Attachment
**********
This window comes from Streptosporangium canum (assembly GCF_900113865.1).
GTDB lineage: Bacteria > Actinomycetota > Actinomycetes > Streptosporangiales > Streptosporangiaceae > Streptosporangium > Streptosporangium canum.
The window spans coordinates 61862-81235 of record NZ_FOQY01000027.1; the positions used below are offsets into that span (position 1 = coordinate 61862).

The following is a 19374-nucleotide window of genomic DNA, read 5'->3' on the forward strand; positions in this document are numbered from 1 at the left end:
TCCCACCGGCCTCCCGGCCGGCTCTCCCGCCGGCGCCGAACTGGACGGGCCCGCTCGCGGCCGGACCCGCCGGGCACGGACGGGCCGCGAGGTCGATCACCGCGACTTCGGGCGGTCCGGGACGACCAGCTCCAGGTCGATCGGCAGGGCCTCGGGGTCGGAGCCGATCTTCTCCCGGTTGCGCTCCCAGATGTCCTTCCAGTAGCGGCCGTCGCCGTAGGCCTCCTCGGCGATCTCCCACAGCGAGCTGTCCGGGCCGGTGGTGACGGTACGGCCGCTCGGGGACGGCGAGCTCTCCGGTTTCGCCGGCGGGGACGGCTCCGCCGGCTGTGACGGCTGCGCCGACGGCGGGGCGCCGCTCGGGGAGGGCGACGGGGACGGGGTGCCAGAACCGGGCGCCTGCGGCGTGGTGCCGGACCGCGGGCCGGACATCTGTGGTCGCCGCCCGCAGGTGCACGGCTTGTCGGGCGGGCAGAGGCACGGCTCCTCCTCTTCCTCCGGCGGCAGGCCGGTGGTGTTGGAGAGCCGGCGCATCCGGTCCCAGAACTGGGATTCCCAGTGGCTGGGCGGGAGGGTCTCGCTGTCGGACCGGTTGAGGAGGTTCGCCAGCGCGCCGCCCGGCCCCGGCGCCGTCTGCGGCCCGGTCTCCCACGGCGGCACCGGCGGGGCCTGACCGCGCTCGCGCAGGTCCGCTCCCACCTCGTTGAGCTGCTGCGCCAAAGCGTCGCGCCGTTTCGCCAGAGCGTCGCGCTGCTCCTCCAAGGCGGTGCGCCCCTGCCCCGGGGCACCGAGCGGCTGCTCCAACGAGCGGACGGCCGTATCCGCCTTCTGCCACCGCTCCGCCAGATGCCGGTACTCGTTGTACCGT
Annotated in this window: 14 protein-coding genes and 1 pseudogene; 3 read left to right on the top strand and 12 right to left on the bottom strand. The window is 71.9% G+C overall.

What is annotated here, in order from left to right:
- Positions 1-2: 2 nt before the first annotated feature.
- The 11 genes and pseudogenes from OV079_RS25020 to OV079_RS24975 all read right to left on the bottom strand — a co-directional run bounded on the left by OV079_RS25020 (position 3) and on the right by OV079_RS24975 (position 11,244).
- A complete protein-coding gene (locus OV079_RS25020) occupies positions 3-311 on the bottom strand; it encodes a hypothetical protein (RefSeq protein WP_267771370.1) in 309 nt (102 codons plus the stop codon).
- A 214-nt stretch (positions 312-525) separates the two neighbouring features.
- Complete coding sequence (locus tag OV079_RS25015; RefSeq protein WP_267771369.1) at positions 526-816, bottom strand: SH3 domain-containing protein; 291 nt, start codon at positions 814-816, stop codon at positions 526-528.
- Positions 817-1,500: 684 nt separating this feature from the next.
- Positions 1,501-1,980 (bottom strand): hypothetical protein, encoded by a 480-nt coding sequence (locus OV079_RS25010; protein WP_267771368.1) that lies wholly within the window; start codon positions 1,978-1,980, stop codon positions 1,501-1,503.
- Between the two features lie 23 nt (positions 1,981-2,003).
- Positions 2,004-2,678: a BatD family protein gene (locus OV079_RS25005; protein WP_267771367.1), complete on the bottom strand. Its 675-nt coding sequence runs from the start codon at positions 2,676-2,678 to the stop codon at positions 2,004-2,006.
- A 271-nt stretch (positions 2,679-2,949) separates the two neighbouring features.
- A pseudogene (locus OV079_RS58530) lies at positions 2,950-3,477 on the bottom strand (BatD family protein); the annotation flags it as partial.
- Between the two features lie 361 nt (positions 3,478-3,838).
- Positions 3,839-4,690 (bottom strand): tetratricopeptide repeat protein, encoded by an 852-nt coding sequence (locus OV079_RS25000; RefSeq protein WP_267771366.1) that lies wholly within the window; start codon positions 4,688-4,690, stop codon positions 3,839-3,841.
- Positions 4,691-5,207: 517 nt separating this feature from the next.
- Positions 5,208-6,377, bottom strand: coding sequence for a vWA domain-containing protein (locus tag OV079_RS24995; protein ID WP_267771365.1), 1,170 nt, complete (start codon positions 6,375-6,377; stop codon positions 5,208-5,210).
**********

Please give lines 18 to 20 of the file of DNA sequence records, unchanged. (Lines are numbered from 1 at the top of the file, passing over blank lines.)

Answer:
- A pseudogene (locus OV079_RS58530) lies at positions 2,950-3,477 on the bottom strand (BatD family protein); the annotation flags it as partial.
- Between the two features lie 361 nt (positions 3,478-3,838).
- Positions 3,839-4,690 (bottom strand): tetratricopeptide repeat protein, encoded by an 852-nt coding sequence (locus OV079_RS25000; RefSeq protein WP_267771366.1) that lies wholly within the window; start codon positions 4,688-4,690, stop codon positions 3,839-3,841.